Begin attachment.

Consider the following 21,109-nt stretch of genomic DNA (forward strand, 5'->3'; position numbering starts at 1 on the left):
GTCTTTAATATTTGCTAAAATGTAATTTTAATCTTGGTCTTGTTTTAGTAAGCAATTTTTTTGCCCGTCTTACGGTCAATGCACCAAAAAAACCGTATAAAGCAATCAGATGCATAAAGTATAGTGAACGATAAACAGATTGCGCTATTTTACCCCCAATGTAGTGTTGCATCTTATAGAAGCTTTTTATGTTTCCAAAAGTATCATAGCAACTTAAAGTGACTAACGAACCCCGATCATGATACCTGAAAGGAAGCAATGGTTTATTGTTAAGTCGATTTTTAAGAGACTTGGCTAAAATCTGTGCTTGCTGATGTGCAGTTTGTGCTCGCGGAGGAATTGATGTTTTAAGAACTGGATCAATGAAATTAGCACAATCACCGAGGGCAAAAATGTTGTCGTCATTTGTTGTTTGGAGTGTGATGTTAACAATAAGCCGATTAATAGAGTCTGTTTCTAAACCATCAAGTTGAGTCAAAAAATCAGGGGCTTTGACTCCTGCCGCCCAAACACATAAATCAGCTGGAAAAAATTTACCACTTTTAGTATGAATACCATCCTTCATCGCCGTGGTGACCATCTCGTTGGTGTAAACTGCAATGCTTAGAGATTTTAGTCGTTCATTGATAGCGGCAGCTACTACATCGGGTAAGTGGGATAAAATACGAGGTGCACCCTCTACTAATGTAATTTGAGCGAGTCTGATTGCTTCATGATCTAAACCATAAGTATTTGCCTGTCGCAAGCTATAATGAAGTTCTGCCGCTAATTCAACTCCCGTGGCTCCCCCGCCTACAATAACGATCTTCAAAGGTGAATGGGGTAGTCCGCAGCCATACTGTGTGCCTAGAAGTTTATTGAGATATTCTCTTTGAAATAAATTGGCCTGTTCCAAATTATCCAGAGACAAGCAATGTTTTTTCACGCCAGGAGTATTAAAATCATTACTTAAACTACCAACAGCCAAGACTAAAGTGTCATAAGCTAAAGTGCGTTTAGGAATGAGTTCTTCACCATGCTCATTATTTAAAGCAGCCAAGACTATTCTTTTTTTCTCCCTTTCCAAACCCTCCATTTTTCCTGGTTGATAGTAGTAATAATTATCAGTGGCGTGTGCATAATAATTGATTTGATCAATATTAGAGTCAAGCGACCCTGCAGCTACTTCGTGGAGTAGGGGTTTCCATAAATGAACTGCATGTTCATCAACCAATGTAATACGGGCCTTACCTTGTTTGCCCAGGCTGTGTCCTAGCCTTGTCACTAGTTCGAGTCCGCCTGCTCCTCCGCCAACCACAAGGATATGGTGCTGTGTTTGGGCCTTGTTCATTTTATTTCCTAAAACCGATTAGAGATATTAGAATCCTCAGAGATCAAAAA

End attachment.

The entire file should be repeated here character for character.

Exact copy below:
Consider the following 21,109-nt stretch of genomic DNA (forward strand, 5'->3'; position numbering starts at 1 on the left):
GTCTTTAATATTTGCTAAAATGTAATTTTAATCTTGGTCTTGTTTTAGTAAGCAATTTTTTTGCCCGTCTTACGGTCAATGCACCAAAAAAACCGTATAAAGCAATCAGATGCATAAAGTATAGTGAACGATAAACAGATTGCGCTATTTTACCCCCAATGTAGTGTTGCATCTTATAGAAGCTTTTTATGTTTCCAAAAGTATCATAGCAACTTAAAGTGACTAACGAACCCCGATCATGATACCTGAAAGGAAGCAATGGTTTATTGTTAAGTCGATTTTTAAGAGACTTGGCTAAAATCTGTGCTTGCTGATGTGCAGTTTGTGCTCGCGGAGGAATTGATGTTTTAAGAACTGGATCAATGAAATTAGCACAATCACCGAGGGCAAAAATGTTGTCGTCATTTGTTGTTTGGAGTGTGATGTTAACAATAAGCCGATTAATAGAGTCTGTTTCTAAACCATCAAGTTGAGTCAAAAAATCAGGGGCTTTGACTCCTGCCGCCCAAACACATAAATCAGCTGGAAAAAATTTACCACTTTTAGTATGAATACCATCCTTCATCGCCGTGGTGACCATCTCGTTGGTGTAAACTGCAATGCTTAGAGATTTTAGTCGTTCATTGATAGCGGCAGCTACTACATCGGGTAAGTGGGATAAAATACGAGGTGCACCCTCTACTAATGTAATTTGAGCGAGTCTGATTGCTTCATGATCTAAACCATAAGTATTTGCCTGTCGCAAGCTATAATGAAGTTCTGCCGCTAATTCAACTCCCGTGGCTCCCCCGCCTACAATAACGATCTTCAAAGGTGAATGGGGTAGTCCGCAGCCATACTGTGTGCCTAGAAGTTTATTGAGATATTCTCTTTGAAATAAATTGGCCTGTTCCAAATTATCCAGAGACAAGCAATGTTTTTTCACGCCAGGAGTATTAAAATCATTACTTAAACTACCAACAGCCAAGACTAAAGTGTCATAAGCTAAAGTGCGTTTAGGAATGAGTTCTTCACCATGCTCATTATTTAAAGCAGCCAAGACTATTCTTTTTTTCTCCCTTTCCAAACCCTCCATTTTTCCTGGTTGATAGTAGTAATAATTATCAGTGGCGTGTGCATAATAATTGATTTGATCAATATTAGAGTCAAGCGACCCTGCAGCTACTTCGTGGAGTAGGGGTTTCCATAAATGAACTGCATGTTCATCAACCAATGTAATACGGGCCTTACCTTGTTTGCCCAGGCTGTGTCCTAGCCTTGTCACTAGTTCGAGTCCGCCTGCTCCTCCGCCAACCACAAGGATATGGTGCTGTGTTTGGGCCTTGTTCATTTTATTTCCTAAAACCGATTAGAGATATTAGAATCCTCAGAGATCAAAAA